Friday, June 7, 2019
Happy Friday and welcome to Energized, your weekly look into the geopolitics, news, and happenings of energy markets.
Curated weekly oil and gas newsletter
Fast Facts – Houston Chronicle “Fuel Fix” as of Sunday, June 2nd, 2019
Light, sweet crude (dollars per barrel): $53.50
- Last Week: $58.63
Natural Gas (dollars per million British thermal units): $2.454
- Last Week: $2.598
Rig count (United States): 984
- Last Week: 983
After dropping to $53.50 over the weekend, WTI fell further on Monday, closing at an abysmal $52.85. That steep drop puts WTI down over 20% from its late April high of over $66 a barrel.
On Wednesday, further damage ensued when WTI hit a weekly low of close to $51 before rebounding on Friday to close the week around $54 per barrel.
While this may seem to be a catastrophic drop, keep in mind that the EIA’s Short-Term Energy Outlook, which is released for free monthly, forecasts WTI to average $62.79 in 2019 and $63.00 in 2020. The January edition of the Short-Term Energy Outlook pegged WTI crude oil prices to average $54.19 in 2019 and $60.76 per barrel in 2020.
It’s interesting to note that, between January and May, the EIA increased their 2019 estimate substantially, but only marginally increased their 2020 estimate. This is likely due to crude oil prices that were about $60 just three weeks ago but are now testing $50 a barrel.
When volatility is high it can be helpful to avoid the noise and resort instead to trusted agencies like the EIA to give you an accurate reading on the markets. You can also find the EIA’s Annual Energy Outlook 2019 here, for free.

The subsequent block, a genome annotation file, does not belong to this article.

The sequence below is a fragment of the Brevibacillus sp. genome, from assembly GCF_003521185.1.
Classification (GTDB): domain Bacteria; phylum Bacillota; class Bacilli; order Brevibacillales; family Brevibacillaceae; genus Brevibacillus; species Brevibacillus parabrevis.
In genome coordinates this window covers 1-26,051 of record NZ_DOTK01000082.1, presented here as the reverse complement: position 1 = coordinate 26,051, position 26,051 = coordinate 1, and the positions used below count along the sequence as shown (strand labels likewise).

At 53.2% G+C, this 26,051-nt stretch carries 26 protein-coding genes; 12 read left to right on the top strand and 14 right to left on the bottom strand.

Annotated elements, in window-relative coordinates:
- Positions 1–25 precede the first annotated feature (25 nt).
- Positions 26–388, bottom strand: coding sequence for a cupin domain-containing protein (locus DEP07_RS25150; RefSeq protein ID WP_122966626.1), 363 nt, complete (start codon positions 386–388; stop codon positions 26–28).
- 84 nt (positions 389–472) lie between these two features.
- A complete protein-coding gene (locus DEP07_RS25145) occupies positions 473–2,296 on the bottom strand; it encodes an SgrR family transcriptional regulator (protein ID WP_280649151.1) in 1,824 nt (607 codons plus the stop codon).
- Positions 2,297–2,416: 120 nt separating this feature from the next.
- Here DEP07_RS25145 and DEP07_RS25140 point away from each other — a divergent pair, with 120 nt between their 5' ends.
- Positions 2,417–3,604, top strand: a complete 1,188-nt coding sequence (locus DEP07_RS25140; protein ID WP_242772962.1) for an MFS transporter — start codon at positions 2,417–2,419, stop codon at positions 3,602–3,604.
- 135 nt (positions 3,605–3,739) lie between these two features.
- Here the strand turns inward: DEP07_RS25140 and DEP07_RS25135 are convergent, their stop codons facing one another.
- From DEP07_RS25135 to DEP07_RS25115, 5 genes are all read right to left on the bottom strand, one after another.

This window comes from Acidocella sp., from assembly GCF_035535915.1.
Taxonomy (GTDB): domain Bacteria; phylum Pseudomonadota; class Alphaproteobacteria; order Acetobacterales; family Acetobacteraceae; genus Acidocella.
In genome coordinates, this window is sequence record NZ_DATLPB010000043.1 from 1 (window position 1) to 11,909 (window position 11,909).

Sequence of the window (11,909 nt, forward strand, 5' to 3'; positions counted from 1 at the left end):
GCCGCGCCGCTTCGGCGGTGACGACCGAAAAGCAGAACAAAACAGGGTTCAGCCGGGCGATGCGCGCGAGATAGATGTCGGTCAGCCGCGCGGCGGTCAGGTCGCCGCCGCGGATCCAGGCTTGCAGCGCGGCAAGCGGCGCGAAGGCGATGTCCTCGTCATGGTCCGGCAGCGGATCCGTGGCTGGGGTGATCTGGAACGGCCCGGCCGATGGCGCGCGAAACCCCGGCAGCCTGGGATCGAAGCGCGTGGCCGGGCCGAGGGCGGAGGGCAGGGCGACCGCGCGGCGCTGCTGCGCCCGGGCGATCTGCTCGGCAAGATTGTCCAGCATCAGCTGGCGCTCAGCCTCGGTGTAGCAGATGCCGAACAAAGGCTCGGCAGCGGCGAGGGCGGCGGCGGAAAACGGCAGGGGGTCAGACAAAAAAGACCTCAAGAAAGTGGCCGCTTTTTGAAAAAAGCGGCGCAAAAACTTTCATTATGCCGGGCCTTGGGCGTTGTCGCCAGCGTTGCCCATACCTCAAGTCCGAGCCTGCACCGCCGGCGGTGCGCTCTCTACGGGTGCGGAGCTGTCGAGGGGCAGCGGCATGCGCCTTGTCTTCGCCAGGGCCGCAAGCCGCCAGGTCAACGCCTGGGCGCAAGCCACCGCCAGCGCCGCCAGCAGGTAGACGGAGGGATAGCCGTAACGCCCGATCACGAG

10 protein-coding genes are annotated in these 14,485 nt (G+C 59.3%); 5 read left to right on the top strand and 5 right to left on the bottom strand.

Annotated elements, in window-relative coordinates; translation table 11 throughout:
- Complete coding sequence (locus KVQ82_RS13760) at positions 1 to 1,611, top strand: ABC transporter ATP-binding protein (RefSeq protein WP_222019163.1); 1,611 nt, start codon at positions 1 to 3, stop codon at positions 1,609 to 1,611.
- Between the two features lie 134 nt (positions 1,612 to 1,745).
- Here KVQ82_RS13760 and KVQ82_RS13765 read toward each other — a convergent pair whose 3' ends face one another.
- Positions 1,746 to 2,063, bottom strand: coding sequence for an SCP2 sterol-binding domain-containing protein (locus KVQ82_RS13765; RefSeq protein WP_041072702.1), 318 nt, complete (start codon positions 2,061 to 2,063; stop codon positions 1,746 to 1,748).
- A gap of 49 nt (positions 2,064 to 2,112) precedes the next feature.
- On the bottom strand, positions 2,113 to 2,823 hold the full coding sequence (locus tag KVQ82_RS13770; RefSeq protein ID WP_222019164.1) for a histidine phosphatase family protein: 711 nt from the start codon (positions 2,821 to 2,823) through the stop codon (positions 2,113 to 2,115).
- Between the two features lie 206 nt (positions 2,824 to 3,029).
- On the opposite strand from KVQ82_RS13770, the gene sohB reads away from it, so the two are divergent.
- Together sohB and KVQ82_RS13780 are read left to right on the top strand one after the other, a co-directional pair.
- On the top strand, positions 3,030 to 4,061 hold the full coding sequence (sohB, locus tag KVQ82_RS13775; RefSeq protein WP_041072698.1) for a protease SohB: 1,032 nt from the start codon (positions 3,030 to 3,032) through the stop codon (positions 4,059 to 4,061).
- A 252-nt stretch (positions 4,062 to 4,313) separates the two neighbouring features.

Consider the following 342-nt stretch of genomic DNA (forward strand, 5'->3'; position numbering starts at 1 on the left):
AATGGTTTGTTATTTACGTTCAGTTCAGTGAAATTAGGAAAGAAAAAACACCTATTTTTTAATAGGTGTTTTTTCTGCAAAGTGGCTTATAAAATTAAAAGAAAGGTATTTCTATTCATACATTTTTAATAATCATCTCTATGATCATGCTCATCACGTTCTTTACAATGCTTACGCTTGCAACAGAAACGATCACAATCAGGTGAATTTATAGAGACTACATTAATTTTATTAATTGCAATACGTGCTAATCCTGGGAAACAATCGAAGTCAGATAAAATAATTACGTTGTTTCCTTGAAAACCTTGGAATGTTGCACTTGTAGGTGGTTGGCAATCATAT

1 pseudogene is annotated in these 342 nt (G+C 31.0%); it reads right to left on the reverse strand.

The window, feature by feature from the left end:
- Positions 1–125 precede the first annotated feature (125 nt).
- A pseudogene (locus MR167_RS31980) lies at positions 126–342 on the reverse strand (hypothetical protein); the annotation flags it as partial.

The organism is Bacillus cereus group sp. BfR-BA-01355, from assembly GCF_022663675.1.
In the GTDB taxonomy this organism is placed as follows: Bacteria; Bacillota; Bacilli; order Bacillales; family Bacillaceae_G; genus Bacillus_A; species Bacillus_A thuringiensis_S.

Data-Driven Drilling and Production (DDDP) Conference
The world’s largest data-driven oil and gas conference will take place at the Royal Sonesta Hotel in Houston, TX from June 11th-12th. Over 750 attendees, 60 speakers, and 60 exhibitors will attend the conference. I encourage you all to attend if you can. The conference is a hotbed of networking and educational opportunities.
This year, EKTi-affiliated Upstream Intelligence podcast is the official DDDP series sponsor. As such, we are offering a discount code on your admission to the conference!
Just use code EKTi5 at checkout to get 5% off your ticket.
Be sure to also check out Oil 101’s 10 e-learning modules, corresponding e-books, and podcasts, LMS hosted course to track completed and favorite modules, member-only discussion forum, and 2 hours of video content!
For more information on DDDP, check out the DDDP page on our website.
Natural Gas/ LNG
Europe’s share of US LNG exports
August 2018-April 2019: 30%
The article is a little misleading considering high percentage increases are easy to obtain when starting from such a low number. Still, it’s impressive that 30% of United States LNG exports went to Europe between August 2018 and April of this year.
“Natural gas will remain an important component of the EU’s energy mix in the near future as we move towards cleaner sources of energy. Given our heavy dependence on imports, U.S. liquefied natural gas, if priced competitively, could play an increasing and strategic role in EU gas supply,” European Commissioner for Energy and Climate Miguel Arias Cañete said.
Due to a lack of pipelines in places like the Permian, US natural gas is flared instead of used as an energy source. The increased construction of US LNG export terminals bodes well for the cooling and shipping of the United States’ abundant gas supply. With Europe coming to the table as a worthy buyer, the rise of US LNG to compete with Australia and Qatar on the global stage seems well underway.
+ The midstream money machine – World Pipelines
This article provides a solid update to the business side of US natural gas pipelines and production. The biggest takeaway I found was the Midland to Houston Spread (MEH) of oil prices increased from its normal $13 per barrel difference to $23 per barrel. This is, of course, a response to the Permian pipeline bottleneck, but seeing reality set in with a $23 price difference shows just how much of a toll some logistical issues can take on the industry.